I hated the old USSR and communism but have always held the fortitude and courage of the Russian people in awe. Like a child who’s been on the receiving end of heavier and heavier beatings, they can take whatever pain you want to dish out but it’ll just make them stronger and more determined to get you back.

In the middle of that holocaust, a Russian propagandist whose name escapes me coined a phrase which Russians to this day still remember – “we’ll never forgive, we’ll never forget”. They haven’t and they won’t after the damage the West has tried to inflict on their economy. Distrust of anything coming from the West was already ingrained, but after this war ends – and it will – they won’t be forgetting the sanctions and pure petty spite aimed at them from our direction. It’s already kicking in. Putin’s approval has gone from 61% to 71% as the hate speech has escalated against Russia and Russians in general.

Russian government assets and accounts of people whose only crime appears to be being Russian are getting frozen. It’s basically theft. I’ve yet to hear a single legal justification for such actions which are not even UN approved but of course Russia is simply retaliating but not in its usual tit for tat fashion. Sure, they’re also freezing foreign assets but they’re also seizing them in the territories under their control. Freezing or seizing, what’s the difference? What was frozen can be unfrozen, what’s been seized is now the property of the Russian Federation or whatever corporate entities they choose to give it to. You won’t be getting them back any day soon, if ever. That’s a door being slammed shut in the face of the West permanently.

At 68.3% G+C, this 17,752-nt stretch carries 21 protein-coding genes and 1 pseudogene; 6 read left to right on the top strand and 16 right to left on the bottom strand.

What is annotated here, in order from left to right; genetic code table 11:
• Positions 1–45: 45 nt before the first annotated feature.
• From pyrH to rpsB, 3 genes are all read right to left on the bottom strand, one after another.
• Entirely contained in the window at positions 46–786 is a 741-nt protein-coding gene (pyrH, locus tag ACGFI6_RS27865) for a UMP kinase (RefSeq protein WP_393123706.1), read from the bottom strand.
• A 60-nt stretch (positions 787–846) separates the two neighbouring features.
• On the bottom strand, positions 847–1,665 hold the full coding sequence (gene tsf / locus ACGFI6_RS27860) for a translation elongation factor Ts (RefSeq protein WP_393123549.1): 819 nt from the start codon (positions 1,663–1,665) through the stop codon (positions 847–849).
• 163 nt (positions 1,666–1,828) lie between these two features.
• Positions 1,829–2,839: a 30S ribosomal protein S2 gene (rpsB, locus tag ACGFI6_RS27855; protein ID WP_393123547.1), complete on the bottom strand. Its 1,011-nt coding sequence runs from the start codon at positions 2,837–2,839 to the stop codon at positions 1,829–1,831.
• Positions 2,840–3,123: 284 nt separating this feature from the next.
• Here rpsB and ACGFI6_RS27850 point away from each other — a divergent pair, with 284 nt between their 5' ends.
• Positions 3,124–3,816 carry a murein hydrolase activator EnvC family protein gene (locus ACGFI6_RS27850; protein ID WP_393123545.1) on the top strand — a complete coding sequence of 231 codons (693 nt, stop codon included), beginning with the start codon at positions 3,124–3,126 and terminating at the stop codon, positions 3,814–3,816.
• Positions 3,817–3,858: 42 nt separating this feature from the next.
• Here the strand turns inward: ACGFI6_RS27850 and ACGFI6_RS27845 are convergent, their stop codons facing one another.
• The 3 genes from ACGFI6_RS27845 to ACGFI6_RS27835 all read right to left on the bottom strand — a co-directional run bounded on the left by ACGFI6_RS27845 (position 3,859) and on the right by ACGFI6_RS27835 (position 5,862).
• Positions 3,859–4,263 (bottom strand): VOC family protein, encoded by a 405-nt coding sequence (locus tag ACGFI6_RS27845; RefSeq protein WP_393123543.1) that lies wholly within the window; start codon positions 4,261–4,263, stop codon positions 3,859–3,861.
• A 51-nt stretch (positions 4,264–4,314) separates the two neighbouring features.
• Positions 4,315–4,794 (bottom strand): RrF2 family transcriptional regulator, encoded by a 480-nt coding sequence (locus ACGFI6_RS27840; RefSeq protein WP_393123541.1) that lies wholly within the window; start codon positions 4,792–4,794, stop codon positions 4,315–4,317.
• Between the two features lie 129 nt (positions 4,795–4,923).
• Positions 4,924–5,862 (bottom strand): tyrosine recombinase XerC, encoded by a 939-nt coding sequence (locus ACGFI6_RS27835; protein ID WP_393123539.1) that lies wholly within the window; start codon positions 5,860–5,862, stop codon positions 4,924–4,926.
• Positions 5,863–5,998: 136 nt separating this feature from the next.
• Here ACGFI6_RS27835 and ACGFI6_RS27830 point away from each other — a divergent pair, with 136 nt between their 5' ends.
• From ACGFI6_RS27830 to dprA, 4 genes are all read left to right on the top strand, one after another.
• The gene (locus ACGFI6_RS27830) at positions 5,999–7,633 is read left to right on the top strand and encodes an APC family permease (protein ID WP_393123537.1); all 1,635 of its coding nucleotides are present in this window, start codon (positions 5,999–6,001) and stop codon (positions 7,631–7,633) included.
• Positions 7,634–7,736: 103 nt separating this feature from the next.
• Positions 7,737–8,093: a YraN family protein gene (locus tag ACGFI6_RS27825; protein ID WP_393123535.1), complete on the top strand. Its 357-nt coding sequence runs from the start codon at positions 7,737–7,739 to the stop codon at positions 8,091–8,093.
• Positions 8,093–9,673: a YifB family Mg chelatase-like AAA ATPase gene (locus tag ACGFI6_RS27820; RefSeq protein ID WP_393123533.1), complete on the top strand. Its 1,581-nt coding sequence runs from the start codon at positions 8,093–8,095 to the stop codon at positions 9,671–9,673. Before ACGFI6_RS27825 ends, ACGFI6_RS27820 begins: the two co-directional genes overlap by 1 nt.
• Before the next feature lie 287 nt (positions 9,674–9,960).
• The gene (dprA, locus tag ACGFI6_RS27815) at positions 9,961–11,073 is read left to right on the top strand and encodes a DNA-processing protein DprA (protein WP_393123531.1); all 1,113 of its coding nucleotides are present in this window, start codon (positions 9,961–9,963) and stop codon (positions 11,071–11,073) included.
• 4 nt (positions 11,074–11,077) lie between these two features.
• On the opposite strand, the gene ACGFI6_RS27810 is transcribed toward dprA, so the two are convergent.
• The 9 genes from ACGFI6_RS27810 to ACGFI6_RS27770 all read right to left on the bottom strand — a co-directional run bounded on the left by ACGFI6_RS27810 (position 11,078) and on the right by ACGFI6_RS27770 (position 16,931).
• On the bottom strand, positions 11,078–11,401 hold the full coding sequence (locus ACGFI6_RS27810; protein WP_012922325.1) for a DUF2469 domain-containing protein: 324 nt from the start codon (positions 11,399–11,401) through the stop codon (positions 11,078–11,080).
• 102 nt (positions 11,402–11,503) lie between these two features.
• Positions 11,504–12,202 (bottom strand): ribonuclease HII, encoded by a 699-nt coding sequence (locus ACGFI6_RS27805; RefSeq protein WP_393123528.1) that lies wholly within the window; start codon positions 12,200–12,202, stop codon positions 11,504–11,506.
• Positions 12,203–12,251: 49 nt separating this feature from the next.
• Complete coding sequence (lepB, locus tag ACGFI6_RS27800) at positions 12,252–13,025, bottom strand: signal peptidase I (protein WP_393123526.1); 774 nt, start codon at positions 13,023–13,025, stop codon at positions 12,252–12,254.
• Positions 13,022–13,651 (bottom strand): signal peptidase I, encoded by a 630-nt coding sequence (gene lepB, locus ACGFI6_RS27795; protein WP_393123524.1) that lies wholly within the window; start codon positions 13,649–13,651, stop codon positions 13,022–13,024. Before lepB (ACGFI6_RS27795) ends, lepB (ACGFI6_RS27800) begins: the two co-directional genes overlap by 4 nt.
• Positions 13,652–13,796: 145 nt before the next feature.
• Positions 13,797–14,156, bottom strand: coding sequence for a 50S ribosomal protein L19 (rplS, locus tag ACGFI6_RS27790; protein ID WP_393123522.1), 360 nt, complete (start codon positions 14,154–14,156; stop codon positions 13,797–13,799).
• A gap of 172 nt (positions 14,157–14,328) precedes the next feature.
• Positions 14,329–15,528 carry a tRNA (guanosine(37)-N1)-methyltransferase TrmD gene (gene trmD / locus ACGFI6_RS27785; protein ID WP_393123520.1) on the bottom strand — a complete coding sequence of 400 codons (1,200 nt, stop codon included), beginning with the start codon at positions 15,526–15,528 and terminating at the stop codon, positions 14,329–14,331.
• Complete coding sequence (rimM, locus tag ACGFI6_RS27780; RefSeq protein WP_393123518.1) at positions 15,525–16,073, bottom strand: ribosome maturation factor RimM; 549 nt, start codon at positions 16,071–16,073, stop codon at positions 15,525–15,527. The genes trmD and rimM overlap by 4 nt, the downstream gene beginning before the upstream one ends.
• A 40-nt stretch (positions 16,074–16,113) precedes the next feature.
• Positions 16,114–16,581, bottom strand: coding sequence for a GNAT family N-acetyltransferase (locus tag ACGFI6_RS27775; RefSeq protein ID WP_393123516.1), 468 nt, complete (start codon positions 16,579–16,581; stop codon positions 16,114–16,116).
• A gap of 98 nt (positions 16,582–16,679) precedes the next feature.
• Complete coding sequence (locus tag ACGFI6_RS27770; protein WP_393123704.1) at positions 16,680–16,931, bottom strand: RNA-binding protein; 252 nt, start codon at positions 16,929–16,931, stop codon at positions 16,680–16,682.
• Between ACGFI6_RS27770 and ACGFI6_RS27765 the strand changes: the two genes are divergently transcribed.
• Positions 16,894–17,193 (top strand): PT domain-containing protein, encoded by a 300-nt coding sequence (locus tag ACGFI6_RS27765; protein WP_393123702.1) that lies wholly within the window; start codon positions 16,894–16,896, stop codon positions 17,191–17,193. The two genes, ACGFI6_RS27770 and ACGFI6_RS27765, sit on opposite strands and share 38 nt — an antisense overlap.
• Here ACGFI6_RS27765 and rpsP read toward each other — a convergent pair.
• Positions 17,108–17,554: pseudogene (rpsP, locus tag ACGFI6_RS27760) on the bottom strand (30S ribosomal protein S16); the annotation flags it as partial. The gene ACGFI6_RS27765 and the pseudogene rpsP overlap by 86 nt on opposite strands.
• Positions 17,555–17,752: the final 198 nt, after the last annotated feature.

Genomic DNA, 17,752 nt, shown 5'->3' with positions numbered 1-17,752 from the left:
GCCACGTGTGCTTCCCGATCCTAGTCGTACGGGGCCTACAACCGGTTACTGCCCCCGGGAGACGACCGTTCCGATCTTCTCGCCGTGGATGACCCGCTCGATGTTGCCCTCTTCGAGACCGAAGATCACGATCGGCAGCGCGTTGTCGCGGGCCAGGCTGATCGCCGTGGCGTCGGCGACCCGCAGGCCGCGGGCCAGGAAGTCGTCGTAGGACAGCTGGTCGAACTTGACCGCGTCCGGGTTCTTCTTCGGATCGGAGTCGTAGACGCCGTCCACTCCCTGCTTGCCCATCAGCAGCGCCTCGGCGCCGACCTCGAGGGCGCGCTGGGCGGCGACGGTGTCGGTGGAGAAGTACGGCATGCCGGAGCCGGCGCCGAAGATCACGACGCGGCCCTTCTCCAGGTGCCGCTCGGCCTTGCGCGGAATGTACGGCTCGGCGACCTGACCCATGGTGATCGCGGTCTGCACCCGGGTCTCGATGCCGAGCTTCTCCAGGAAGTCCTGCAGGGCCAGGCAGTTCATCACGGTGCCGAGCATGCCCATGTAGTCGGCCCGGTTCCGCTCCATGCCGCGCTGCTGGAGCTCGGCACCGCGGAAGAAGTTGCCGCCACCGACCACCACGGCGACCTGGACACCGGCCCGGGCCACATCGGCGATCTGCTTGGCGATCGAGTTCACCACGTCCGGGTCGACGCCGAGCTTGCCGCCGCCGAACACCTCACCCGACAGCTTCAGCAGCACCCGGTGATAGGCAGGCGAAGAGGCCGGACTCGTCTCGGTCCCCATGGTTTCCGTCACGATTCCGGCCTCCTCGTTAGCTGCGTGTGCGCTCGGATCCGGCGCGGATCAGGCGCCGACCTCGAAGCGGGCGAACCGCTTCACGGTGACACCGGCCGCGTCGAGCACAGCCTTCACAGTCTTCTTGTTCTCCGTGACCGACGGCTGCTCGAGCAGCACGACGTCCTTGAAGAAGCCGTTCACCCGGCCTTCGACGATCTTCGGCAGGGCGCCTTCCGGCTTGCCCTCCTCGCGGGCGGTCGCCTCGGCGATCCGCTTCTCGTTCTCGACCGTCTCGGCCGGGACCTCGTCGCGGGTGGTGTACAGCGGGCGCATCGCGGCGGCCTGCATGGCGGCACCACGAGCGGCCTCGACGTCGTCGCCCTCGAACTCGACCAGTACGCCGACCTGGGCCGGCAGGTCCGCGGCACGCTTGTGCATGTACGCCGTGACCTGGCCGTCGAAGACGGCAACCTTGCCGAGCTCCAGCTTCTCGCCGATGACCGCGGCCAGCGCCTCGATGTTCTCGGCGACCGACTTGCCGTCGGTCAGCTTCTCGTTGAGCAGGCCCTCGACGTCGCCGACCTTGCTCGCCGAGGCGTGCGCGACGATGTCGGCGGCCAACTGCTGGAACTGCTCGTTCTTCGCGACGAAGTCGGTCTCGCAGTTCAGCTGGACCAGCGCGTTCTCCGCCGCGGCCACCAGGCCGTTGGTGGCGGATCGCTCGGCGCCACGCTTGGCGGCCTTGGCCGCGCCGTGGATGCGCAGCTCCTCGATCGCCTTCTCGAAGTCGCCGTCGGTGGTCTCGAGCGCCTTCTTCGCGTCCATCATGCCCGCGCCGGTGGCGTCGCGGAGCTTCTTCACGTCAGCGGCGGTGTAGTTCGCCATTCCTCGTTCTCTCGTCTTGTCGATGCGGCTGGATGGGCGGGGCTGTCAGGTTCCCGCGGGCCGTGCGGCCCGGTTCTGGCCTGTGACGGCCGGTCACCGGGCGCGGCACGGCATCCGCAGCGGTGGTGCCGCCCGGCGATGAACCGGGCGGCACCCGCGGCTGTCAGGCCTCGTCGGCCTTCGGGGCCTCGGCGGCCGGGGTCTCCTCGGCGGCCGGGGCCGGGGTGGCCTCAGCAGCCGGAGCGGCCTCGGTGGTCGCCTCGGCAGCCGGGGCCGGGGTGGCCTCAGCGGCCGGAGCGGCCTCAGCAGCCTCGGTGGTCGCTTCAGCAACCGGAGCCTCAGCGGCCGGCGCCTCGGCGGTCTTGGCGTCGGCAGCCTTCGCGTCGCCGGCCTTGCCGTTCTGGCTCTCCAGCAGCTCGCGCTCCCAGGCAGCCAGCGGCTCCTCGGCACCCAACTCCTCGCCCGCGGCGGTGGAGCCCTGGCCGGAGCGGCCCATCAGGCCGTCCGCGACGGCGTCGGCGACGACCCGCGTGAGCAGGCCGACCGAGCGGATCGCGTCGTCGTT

I don’t propose to go through an exhaustive list of the sanctions being deployed by the West against Russia or the retaliatory ones either because short of a nuclear strike, Russia already has what they call the energy weapon which is instantly deployable and Putin knows exactly how to use it. It’s their exports of gas and oil. That supply can be turned off overnight. For instance, Germany, which is the sole economic powerhouse of Western Europe and the EU now that the UK is out of it, gets about one third of its gas and about half of its oil from Russia.